For comparison, in 2009, Oregon Business cited Bob Ragon, executive director of Douglas Timber Operators, as saying that over the last two decades Oregon and Washington states have lost 35,000 jobs in the timber industry.
Despite the setbacks for this industry, its future and the thousands of jobs it provides very well may hang in the balance of this pending Supreme Court decision. The Court could reverse the Ninth Circuit’s ruling and logging roads would not be subject to the Clean Water Act. Or the Court could stand behind the Ninth Circuit’s decision.
If the latter takes place, all logging roads nationwide would require permits for each drainage point.
National Review explains why this change alone could effectively end this industry for good:
“Washington State, for example, has 57,000 miles of them [logging roads], with at least one drain point per mile. But now the Circuit Court panel has decreed that each flow-way must be permitted or shut down. By one estimate, processing a single Clean Water Act approval costs a state $2,800, meaning the decision could saddle Washington alone with a $159.6 million bill.”
What state can afford that high price—yet alone an already crippled industry?
Furthermore, that high price tag would only go up from there. With as many drainage points as there are on each of these miles of logging roads, some, if not all of them, would get tied up in yet another environmental lawsuit. This would not only prolong the arduous permitting process, but would cost more money.
A Court decision backing the Ninth Circuit’s ruling would not only end the logging trade on public and federal lands but also on private lands. The repercussions would spread far and wide. National Review further explains:
“Endangered, too, will be thousands of resorts, ranches, and communities scattered amid the circuit’s forestlands and dependent on the same roads loggers use. Controlling forest fires will become harder, posing even greater threats to everyone nearby as well as to firefighters. And regional sawmills, paper mills, and all who depend on western wood will suffer. By some estimates as many as a million jobs are in jeopardy.”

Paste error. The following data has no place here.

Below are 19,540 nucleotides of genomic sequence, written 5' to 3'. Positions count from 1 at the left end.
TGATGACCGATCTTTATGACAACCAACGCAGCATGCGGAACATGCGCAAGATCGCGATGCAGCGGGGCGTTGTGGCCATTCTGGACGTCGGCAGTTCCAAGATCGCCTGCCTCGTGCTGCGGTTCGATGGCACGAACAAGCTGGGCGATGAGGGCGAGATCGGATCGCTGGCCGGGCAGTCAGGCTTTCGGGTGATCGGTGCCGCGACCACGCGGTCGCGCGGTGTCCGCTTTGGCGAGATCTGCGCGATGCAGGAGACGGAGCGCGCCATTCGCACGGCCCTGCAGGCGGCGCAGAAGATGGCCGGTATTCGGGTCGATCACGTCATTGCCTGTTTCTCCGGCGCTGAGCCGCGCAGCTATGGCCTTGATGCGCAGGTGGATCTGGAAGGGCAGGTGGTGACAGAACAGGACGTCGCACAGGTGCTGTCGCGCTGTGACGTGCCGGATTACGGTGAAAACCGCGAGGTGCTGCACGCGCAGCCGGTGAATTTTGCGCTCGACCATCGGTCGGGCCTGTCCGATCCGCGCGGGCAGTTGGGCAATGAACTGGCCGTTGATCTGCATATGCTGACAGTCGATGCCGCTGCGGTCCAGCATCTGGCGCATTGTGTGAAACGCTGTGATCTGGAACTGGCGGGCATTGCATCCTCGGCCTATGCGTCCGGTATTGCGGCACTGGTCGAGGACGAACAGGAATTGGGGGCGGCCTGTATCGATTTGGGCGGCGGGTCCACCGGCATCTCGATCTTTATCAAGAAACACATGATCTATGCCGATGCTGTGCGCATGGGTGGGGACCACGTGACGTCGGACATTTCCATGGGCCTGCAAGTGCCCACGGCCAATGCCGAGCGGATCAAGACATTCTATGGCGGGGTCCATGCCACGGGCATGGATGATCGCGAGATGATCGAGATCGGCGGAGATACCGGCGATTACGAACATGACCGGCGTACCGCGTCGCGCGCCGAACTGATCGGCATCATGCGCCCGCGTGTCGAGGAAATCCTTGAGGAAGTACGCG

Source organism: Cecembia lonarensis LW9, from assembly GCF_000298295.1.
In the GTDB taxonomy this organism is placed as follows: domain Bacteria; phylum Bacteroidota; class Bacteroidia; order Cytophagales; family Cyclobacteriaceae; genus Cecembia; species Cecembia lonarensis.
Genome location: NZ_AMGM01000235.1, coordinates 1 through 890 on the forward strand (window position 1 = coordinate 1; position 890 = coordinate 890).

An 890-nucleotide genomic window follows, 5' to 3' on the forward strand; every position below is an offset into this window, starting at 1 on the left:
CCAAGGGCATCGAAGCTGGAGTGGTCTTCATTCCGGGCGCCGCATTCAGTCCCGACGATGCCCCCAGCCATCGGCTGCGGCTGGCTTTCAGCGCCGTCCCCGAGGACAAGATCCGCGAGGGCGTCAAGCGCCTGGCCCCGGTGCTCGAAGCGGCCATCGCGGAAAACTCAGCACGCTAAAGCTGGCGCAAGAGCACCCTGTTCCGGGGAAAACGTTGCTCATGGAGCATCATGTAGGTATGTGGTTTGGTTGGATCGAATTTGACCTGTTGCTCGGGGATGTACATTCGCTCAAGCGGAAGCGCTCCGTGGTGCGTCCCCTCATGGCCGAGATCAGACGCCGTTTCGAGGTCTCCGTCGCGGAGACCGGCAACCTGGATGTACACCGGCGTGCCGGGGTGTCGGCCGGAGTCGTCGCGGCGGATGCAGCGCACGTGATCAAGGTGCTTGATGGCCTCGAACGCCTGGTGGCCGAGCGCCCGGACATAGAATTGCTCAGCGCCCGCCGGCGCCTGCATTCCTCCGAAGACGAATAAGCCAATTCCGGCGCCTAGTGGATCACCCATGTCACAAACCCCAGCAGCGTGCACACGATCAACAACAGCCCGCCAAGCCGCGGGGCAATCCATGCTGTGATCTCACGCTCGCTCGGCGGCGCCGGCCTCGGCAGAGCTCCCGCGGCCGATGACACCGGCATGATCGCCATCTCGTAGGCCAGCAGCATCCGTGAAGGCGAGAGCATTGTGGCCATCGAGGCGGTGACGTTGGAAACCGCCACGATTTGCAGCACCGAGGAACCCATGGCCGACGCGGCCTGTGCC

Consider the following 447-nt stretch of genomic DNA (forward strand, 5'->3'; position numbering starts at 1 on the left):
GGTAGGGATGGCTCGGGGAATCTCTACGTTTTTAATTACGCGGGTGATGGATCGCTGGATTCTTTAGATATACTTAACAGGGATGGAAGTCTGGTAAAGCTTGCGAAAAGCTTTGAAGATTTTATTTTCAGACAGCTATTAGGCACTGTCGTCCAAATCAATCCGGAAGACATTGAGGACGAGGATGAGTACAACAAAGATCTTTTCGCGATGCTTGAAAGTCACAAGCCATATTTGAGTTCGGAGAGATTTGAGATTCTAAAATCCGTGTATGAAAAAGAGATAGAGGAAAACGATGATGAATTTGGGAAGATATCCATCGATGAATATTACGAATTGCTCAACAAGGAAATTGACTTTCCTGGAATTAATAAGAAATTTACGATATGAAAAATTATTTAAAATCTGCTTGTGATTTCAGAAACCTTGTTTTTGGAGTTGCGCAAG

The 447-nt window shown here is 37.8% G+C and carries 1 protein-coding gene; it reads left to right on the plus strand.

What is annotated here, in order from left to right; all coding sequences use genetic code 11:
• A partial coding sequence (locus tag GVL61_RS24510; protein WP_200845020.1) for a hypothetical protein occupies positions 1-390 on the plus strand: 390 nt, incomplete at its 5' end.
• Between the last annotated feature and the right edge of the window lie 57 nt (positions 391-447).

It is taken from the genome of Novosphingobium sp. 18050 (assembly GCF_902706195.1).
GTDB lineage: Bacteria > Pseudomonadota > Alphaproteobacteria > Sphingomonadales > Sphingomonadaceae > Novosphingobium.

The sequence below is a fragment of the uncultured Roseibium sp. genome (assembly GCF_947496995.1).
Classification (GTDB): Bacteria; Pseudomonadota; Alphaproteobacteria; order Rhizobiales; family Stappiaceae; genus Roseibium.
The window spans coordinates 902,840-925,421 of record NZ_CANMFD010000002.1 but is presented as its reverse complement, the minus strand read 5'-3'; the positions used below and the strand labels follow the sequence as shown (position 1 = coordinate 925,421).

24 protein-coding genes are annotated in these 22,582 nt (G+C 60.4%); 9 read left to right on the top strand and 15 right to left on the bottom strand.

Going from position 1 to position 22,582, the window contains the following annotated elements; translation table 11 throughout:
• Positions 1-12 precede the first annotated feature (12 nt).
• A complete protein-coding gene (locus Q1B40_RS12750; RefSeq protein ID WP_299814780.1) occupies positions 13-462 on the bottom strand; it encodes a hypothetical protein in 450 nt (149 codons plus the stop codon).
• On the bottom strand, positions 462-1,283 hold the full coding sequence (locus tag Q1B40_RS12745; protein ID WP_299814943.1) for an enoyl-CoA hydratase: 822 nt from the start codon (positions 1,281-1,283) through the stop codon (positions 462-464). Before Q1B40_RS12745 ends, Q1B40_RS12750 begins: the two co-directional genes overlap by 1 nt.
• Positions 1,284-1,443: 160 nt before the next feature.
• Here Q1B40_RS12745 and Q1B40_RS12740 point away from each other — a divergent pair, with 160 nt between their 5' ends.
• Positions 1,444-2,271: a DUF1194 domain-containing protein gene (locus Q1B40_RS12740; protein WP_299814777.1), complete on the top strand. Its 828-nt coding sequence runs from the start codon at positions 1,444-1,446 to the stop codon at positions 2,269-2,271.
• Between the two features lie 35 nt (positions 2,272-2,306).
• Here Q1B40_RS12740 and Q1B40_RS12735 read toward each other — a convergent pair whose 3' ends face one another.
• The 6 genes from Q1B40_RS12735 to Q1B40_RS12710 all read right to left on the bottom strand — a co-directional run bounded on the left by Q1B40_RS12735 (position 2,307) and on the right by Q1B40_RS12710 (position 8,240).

The question must be asked, how does this protect the environment?
Mark Pawlicki, director of corporate affairs and sustainability for Sierra Pacific Industries in California, told ALG in a past interview, “We are the only industry that helps air quality.” He goes on to say that because timber harvesters must replant much more than they remove from forests, long term studies have shown a reduction of greenhouse gases because younger trees grow faster and absorb more carbon and other gases.
If the Supreme Court rules on the side of the Ninth Circuit and logging roads are forced comply with the Clean Water Act, true environmentalism would take a backseat to permitting processes and litigation battles. Therefore, these roads and connecting waterways, which are now kept clean and healthy, would fall victim to overgrown forests, runoff and debris.
This begs the question, who are the true environmentalists: Those who care for the land and maintain it and its species, or those so hungry to destroy this one industry that any resulting environmental destruction is dismissed?